The oh-so-adaptable God
By Diogenes ( articles ) | Oct 12, 2003
The Tablet reports on the recent meeting between the Pope and the Archbishop of Canterbury, Dr. Rowan Williams:
In a halting, breathless voice, the Pope gave thanks for the progress in dialogue between their Churches but noted "new and serious difficulties" which "have arisen on the path to unity". These difficulties, he said, "are not all of a merely disciplinary nature" but "extend to essential matters of faith and morals". In case the point was lost, the Pope added -- in words that became increasingly garbled -- that, faced with secularism, "the Church must ensure that the deposit of faith is proclaimed in its integrity and preserved from erroneous and misguided interpretations".
Dr Williams listened attentively. He believes that the Church will in the future accept loving gay relationships as in the past it accepted the right to charge interest on loans, but for the time being he is siding with the conservative majority who want to uphold the agreed view of the 1998 Lambeth Conference that homosexual acts are sinful. While in Rome he told Vatican Radio that the Anglican teaching on homosexuality was the same as the Catholic Church's, and that he would be "very surprised indeed" if it were different following the primates' meeting.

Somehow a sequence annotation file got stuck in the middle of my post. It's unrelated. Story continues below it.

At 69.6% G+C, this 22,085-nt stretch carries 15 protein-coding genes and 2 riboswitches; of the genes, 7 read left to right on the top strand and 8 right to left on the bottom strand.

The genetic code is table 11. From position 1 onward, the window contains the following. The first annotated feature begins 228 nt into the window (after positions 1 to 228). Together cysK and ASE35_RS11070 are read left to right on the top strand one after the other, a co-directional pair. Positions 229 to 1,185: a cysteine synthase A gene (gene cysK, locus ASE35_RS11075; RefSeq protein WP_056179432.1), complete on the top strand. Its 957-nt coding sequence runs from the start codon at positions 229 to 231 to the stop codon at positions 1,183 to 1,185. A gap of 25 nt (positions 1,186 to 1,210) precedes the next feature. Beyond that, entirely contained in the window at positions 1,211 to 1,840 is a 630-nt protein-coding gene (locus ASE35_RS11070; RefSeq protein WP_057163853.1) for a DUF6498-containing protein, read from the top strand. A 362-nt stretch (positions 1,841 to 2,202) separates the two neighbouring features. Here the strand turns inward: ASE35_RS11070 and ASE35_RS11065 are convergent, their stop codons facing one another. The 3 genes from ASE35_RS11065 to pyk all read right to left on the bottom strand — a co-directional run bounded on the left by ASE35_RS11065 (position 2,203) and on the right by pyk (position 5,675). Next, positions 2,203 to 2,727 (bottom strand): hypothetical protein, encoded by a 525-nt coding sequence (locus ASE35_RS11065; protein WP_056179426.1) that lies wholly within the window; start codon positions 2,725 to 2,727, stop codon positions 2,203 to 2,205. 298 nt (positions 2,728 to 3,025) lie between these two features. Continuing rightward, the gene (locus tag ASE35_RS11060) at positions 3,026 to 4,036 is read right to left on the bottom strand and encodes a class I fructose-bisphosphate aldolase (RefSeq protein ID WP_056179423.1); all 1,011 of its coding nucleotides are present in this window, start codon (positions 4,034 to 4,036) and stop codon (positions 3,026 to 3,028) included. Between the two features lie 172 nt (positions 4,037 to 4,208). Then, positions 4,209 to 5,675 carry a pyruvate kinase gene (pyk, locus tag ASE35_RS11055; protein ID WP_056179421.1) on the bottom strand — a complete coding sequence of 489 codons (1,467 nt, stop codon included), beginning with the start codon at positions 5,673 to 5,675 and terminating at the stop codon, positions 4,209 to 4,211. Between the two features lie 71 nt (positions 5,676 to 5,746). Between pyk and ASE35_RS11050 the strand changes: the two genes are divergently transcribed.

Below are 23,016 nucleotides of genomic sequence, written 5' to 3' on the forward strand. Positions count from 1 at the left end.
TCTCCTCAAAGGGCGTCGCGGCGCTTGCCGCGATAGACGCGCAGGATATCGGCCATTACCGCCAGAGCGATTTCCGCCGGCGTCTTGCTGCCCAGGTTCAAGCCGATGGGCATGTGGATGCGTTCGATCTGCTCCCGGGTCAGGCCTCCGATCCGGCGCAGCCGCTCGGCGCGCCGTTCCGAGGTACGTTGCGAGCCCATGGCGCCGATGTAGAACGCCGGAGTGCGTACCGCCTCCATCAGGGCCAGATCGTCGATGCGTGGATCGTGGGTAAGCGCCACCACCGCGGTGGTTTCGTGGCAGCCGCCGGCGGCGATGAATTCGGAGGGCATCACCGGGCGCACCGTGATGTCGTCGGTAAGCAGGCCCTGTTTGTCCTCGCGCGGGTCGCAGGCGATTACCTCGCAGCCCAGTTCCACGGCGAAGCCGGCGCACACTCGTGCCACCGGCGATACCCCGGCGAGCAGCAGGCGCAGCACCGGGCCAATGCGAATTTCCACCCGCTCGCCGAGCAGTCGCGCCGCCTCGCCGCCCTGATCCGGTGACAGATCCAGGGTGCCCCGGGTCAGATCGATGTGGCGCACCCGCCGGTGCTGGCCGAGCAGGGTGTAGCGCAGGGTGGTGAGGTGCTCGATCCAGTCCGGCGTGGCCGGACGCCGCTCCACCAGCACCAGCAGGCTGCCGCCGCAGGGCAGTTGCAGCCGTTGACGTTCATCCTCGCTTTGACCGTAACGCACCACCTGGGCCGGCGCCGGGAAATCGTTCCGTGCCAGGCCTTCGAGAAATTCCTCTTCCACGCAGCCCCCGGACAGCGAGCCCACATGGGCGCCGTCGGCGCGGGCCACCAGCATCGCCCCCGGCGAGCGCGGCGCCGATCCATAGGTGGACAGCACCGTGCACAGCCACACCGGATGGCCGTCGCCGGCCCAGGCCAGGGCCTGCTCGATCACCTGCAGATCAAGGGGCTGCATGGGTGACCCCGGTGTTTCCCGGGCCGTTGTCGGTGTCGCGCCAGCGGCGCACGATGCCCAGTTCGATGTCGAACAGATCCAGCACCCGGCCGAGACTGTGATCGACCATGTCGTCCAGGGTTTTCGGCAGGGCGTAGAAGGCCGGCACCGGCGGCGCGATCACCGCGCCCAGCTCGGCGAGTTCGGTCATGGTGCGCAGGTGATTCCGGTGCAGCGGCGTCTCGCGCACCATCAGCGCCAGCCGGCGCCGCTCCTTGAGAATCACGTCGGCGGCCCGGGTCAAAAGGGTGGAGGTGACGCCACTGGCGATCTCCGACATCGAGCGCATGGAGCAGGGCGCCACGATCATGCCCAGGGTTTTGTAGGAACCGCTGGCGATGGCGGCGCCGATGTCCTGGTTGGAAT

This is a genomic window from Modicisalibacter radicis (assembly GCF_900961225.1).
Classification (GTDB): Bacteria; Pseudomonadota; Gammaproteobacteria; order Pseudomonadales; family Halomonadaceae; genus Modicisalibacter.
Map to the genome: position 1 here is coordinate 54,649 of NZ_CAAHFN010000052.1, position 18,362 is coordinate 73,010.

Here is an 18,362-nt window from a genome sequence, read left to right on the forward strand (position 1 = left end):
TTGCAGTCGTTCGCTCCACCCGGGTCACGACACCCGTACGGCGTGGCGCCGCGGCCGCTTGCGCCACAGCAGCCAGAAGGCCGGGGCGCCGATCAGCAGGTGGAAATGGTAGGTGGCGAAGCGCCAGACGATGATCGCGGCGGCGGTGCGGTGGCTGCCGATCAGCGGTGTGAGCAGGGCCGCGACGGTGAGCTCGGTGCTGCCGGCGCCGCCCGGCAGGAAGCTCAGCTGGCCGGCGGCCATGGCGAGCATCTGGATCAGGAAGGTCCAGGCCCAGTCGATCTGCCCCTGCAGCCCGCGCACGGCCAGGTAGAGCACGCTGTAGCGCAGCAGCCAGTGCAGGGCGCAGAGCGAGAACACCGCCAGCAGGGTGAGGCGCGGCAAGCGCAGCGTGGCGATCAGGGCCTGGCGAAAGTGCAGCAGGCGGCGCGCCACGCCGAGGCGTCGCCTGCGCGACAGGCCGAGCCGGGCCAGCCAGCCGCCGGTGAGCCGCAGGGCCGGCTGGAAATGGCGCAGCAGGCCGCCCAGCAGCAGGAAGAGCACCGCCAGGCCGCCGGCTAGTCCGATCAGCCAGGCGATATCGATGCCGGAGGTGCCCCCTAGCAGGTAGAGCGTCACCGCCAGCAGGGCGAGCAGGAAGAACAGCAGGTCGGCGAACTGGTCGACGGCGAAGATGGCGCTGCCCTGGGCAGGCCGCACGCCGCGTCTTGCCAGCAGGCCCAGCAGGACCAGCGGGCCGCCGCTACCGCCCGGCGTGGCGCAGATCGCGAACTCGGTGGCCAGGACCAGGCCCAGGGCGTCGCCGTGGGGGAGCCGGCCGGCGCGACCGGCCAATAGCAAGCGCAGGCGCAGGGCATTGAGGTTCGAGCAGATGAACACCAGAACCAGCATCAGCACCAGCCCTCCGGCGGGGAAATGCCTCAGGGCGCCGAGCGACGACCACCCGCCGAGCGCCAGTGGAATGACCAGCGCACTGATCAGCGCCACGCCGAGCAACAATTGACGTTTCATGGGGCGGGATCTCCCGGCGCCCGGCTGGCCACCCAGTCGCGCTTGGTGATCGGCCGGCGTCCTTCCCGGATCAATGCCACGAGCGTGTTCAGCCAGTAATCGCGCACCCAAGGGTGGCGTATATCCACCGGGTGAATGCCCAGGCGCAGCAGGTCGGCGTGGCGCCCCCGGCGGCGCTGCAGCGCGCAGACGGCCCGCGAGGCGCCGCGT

Dr. Williams's stance is mind-numbing in its incoherence. In the future (he believes) the C of E will teach that God's will embraces loving gay relations. For the present, he throws in his lot with the 1998 Lambeth majority ("the agreed view"), that God's will rejects gay relations, loving or otherwise. Notwithstanding the admitted precariousness of the C of E's voting patterns, and (surely?) aware that the Catholic Church insists that moral doctrine is immutable as God is immutable, Williams claims that Anglican and Catholic teaching on homosexuality are the same. Gibberish.
Not that Catholics have reason for smugness. Archbishop Williams is of one mind with Cardinal-designate O'Brien on these matters. For both men sodomy, like skirt length, falls under no fixed judgment but must be gauged by reference to changing fashions, seasonally determined by arbiters of style. Today it's frowned upon by the unimaginative middle class; tomorrow it will be humdrum.
The Tablet reports that Dr. Williams said his wife, Jane, left the papal library in tears. Doubtless she's a better theologian than her husband.
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